Prisoner voting ruling - commentary
The Scottish Human Rights Commission has noted the decision by the Grand Chamber of the European Court of Human Rights today in Scoppola v. Italy (no 3).
The UK was required to introduce legislation to enable prisoners to vote by a previous decision of the Grand Chamber in Greens and MT v UK. This case followed Hirst (no 2) v UK) where the Court initially called on the UK to take action on prisoner voting rights. However in November 2011 Attorney General Dominic Grieve QC appeared in person at the Court to intervene in Scoppola v. Italy (no. 3), and the UK was granted an extension of time to enact a legislative solution to prisoner voting rights until the end of the Scoppola case, which was decided today. The UK now has six months to introduce legislation.
Chair of the Commission Professor Alan Miller commented today:
“Today’s decision of the Grand Chamber leaves no doubt that the UK’s blanket ban on prisoner voting breaches the European Convention on Human Rights. The judgment does not create an overnight change, giving prisoners in the UK the vote. Rather it provides guidance on how the UK can meet its legal obligations to ensure restrictions on the right to vote are proportionate. A move away from a blanket ban on prisoner voting would bring the UK into line the overwhelming majority of other European countries, and many others around the world. The only countries where all convicted prisoners serving prison sentences of the right to vote are disenfranchised are the UK, Armenia, Bulgaria, Estonia, Georgia, Hungary, and Russia.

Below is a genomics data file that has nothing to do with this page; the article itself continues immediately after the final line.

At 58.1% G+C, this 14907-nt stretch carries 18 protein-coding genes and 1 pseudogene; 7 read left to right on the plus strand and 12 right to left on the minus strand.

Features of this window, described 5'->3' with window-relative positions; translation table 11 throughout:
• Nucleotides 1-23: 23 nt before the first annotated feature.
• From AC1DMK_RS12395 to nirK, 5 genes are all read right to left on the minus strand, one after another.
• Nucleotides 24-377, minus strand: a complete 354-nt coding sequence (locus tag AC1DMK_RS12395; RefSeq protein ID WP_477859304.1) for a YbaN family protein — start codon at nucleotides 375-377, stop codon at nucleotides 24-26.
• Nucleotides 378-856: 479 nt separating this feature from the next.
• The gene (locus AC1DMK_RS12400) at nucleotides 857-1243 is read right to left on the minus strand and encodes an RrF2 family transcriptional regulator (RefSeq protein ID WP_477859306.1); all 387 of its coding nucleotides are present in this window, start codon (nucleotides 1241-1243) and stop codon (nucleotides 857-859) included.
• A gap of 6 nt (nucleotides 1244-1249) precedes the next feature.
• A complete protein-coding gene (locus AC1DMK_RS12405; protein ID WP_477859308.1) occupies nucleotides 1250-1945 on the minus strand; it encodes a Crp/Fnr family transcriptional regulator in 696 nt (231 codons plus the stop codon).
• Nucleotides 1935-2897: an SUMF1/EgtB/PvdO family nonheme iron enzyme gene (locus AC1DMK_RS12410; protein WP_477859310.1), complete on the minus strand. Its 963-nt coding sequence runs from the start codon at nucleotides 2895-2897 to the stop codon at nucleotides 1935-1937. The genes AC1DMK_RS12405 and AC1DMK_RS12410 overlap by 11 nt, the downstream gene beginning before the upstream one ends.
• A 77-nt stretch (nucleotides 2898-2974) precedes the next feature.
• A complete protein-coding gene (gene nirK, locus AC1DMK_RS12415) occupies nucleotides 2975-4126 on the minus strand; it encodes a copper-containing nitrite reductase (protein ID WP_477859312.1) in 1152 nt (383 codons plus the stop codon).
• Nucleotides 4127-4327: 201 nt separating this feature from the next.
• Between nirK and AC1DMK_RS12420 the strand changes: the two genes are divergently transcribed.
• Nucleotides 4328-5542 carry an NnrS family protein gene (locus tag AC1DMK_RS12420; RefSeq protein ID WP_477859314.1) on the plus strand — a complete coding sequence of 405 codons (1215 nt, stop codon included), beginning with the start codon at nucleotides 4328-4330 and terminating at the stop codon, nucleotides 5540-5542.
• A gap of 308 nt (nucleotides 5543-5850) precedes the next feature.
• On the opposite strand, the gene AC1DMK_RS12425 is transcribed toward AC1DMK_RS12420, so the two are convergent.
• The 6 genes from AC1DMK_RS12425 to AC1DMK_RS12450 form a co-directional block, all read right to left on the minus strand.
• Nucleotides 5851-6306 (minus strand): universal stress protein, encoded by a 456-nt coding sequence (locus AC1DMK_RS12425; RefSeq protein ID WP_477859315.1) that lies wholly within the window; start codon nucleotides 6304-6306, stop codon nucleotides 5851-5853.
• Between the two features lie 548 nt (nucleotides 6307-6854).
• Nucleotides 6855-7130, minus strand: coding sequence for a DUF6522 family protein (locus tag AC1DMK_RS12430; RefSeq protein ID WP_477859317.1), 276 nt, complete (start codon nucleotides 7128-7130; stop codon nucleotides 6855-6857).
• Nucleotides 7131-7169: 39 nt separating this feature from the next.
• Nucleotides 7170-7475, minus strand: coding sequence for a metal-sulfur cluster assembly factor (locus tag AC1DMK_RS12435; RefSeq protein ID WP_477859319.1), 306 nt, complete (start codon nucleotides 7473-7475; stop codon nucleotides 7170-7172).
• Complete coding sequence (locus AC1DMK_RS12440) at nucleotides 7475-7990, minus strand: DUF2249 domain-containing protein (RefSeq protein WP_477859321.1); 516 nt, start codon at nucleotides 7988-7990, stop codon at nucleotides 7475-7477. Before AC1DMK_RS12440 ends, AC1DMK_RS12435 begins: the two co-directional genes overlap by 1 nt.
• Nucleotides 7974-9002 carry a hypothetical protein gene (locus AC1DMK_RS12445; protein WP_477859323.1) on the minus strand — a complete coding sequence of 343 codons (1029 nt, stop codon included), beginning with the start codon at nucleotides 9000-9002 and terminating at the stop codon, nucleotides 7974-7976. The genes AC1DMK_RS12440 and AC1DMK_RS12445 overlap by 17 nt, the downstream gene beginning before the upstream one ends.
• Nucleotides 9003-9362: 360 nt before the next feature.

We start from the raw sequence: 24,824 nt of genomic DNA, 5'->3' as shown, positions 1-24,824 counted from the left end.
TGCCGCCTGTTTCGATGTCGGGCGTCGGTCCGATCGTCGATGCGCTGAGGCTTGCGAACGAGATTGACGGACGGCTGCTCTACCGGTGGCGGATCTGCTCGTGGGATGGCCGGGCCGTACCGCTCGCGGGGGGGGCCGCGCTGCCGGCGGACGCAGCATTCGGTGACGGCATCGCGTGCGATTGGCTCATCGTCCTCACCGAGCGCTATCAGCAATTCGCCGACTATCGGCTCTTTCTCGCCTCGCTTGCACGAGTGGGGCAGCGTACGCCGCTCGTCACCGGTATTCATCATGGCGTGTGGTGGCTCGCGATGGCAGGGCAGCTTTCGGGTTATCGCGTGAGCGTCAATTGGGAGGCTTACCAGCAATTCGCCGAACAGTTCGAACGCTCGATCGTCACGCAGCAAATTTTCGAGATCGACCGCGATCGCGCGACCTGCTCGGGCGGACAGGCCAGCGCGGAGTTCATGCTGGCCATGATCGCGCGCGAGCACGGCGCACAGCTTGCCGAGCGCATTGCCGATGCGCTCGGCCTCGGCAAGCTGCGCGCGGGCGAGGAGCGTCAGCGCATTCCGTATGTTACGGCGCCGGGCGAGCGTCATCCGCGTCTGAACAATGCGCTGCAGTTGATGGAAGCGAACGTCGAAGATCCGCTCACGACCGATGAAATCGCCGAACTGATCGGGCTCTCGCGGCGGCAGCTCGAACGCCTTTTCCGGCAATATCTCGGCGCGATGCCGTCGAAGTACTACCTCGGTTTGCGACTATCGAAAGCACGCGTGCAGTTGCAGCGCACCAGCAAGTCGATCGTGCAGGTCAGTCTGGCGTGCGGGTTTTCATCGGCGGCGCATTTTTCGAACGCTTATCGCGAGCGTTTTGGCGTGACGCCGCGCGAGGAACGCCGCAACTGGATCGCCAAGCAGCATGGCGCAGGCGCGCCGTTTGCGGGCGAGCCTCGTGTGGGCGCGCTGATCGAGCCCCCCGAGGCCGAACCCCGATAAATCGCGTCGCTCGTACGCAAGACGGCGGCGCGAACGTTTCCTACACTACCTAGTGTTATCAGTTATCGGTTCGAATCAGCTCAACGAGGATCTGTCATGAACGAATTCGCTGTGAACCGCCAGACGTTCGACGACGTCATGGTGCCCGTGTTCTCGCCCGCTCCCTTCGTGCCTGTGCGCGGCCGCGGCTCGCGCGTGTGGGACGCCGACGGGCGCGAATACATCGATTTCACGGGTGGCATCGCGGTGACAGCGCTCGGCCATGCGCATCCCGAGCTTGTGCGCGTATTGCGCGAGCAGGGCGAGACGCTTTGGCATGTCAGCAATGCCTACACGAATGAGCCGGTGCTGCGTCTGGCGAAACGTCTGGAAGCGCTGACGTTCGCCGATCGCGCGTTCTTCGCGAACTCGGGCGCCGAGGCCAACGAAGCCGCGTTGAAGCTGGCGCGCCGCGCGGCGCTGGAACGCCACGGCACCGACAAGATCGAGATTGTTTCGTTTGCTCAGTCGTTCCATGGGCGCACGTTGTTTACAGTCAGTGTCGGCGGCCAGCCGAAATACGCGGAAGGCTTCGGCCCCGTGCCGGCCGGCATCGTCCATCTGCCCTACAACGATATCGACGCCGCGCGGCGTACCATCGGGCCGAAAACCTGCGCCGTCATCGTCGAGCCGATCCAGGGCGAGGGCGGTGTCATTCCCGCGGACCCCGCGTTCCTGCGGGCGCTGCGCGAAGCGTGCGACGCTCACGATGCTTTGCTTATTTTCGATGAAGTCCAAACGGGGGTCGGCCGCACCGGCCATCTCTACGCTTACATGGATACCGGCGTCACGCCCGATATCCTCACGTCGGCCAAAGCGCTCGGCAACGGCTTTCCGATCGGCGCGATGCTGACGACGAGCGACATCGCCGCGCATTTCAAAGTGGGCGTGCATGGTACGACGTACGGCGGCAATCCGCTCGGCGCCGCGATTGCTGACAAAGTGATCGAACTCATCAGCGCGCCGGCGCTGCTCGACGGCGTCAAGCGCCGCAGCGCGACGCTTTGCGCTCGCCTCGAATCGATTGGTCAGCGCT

“As recognised by the UK Government at the recent Brighton Conference on the future of the European Court the key to the effective functioning of the European Court is national implementation of the Convention and execution of judgements. The UK now has to put this principle into practice. The UK Government has the obligation to introduce and Parliament the responsibility to enact legislation which will allow the UK to meet its legal obligations.
“It is to be hoped that the UK will act, as it has urged other countries to do, by applying the European Convention domestically. MPs have a responsibility to enact a fair system which clearly outlines when restrictions on the right to vote can be considered – the system must be proportionate to the offence and sentencing. This may, for example include determining categories of offences considered sufficiently serious to invite the courts to consider restricting the right to vote. Judges will then need to consider the individual’s right to vote as they come before them for sentencing.”
The full judgment from the European Court of Human Rights is online here.